Where There is No Vision Statement, the People Cast off Restraint; But Happy is He who Keeps the Vision Statement

I came across an article stating 5 Signs You’re Part of an Unhealthy Church, and naturally I had to read it. But not for long. The very first statement the writer made showed me clearly there was no point in continuing my reading. The first statement:

1. Leadership Does Not Have Clear Vision. The author used Proverbs 29:18 for her proof text. Where there is no vision, the people perish. (Sarcasm Alert) Now we know! This is the reason the church has been so messed up for 2,000 years! The church failed to come up with a vision statement! Yes, the apostles failed in giving us what we needed for the church to succeed: a vision statement. O, how the apostle Paul misled us. We could have been so much better off disregarding sound doctrine, if he had just told us we need a vision statement. That is the silver bullet the church needs.

On a more serious note, this kind of thinking is truly dangerous for several reasons. First, the writer is applying 21st Century business models to the church. If you run a business, using a business model is great and so is having a vision statement. A company that knows what they want to produce and how, is much better off than one that just sort of exists.

However, the church is not a business. It is more of an organism. We are not in the business of producing anything. The assumption that we are able to produce something is dangerous. We think that if we have the right speakers, the right conference, the right programs that we can produce the right type of person.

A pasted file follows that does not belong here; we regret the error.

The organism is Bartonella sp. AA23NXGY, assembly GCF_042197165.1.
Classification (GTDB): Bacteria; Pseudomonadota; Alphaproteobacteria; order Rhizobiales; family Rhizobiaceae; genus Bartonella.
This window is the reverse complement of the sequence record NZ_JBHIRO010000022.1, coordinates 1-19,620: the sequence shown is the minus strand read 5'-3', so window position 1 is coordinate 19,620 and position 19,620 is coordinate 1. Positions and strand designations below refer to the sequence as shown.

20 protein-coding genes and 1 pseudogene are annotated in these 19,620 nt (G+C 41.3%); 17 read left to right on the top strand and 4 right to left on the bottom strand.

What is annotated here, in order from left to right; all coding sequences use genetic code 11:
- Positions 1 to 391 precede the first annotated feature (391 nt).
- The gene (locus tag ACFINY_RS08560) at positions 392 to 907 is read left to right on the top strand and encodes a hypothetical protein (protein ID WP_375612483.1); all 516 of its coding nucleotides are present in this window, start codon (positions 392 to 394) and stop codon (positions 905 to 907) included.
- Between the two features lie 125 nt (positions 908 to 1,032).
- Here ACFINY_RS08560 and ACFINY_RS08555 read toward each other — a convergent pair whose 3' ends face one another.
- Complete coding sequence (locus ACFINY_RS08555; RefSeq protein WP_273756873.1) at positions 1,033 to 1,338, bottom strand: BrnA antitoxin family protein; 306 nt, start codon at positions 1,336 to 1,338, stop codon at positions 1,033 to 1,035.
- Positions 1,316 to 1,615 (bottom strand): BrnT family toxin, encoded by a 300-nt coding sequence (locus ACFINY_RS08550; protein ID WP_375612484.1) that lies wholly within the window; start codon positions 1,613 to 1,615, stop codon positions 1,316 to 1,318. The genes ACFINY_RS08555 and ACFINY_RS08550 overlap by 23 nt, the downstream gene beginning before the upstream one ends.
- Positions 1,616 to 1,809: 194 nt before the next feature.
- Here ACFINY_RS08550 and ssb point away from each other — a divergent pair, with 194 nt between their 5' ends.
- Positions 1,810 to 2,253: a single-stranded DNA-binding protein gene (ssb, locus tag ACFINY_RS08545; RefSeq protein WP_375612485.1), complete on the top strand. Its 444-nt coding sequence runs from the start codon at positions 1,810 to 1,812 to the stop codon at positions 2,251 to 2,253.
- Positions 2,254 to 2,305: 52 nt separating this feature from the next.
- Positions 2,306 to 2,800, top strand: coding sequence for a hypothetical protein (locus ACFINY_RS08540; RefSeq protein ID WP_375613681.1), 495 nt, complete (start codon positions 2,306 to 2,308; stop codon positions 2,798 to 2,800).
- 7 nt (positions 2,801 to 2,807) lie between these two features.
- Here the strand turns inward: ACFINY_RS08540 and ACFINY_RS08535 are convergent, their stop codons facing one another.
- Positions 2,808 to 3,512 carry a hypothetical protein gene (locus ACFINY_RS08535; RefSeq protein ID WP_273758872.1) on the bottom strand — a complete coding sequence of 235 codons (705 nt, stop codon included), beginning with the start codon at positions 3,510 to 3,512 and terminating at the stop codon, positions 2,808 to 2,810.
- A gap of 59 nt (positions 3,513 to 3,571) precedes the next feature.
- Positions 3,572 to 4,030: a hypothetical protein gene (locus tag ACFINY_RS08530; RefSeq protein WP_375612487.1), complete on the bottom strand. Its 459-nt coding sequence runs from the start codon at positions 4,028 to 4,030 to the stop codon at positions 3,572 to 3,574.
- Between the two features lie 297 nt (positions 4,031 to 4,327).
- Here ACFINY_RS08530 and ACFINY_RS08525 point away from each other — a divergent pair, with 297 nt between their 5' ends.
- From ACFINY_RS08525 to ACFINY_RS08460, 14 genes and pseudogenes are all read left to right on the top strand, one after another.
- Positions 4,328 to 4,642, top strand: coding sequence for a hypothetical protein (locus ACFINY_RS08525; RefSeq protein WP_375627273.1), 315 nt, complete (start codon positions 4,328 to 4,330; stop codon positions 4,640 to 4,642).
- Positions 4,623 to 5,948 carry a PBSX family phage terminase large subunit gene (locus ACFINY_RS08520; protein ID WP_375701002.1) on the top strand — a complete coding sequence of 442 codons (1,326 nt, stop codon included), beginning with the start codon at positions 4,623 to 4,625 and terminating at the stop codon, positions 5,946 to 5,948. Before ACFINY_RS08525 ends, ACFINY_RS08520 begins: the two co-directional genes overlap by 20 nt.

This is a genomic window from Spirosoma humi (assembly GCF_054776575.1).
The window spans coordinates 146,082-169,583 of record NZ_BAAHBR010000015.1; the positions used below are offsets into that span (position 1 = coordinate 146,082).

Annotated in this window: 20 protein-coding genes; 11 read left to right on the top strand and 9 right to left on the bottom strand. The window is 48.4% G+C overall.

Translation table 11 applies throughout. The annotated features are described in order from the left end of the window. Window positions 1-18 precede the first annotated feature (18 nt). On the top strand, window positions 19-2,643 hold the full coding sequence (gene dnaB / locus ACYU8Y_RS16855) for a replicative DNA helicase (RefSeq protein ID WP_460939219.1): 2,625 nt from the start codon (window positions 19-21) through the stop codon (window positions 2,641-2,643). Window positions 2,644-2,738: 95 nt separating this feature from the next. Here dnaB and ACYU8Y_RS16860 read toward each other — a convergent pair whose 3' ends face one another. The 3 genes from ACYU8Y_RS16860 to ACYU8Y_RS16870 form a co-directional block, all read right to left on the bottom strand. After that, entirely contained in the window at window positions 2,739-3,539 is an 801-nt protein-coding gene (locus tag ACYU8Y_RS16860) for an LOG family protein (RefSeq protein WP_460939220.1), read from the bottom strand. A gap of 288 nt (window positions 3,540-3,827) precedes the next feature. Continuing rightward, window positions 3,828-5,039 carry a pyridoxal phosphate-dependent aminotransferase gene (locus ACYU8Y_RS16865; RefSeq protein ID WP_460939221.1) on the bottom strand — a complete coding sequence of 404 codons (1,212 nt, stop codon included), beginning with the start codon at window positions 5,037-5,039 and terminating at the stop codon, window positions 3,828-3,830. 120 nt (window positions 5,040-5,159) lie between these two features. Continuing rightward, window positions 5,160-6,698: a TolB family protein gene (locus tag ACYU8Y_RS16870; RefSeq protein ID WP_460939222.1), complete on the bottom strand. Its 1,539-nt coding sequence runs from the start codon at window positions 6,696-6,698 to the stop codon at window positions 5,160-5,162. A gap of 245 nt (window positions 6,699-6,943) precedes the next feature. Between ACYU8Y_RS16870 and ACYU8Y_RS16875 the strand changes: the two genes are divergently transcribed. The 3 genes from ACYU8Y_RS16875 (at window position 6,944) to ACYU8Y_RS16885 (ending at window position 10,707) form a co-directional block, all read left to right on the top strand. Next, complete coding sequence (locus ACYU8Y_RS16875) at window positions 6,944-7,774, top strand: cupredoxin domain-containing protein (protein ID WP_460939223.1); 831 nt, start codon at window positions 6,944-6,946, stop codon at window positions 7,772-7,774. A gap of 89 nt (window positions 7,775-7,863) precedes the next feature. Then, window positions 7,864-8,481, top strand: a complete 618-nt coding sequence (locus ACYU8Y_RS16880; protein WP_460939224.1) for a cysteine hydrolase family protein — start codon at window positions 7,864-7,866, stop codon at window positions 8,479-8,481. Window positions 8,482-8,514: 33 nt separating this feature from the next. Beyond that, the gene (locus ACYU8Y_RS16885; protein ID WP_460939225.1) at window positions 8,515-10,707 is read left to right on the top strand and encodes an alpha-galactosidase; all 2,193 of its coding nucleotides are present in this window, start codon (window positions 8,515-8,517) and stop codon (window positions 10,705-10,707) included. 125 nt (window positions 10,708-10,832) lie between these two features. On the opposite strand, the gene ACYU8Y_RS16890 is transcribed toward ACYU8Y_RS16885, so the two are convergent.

However this goes against the biblical teaching that God is the one that causes the growth in the believer. The most we can do is water and plant seeds. This means that there may be great periods of time in which we see very little in the way of a harvest. And there may be times where we see a great harvest. But that harvest comes at the hand of the Holy Spirit, not because of us. Our call is to be faithful in preaching and teaching the word of God. God brings about the results in His timing, not ours. It is not our job into molding and shaping our congregation into some false image we have conjured up for the body of Christ. If we do that, we will certainly have an unhealthy church.

Secondly, the above interpretation is destroying the meaning of the proverb. Let’s look at the NKJV translation: Proverbs 29:18 Where there is no revelation,[a] the people cast off restraint; But happy is he who keeps the law.

This verse has nothing to do with our modern-day vision statements and everything to do with God’s word. The people who do not have the word of God, will cast off all restraint and pursue their own lustful desires. This verse is showing the importance of God’s word in the life of the believer, the church and society. To reduce revelation to a mere statement of vision is truly a corruption of God’s word. No where are told to do such. No where are we told to make the church into a business. This is using worldly wisdom for God’s people, and I believe He will have none of it.

Yes, we need to take the Proverb seriously. But we don’t need to have vision statements for the church to be healthy. In fact, the verse seems to be saying what we need for happiness is God’s word, not vision statements. This is why faithful preaching and teaching are so necessary. The people need God’s word, and His restraint for our lives. Listening to Him, and His LAW, leads to true happiness and a truly healthy church.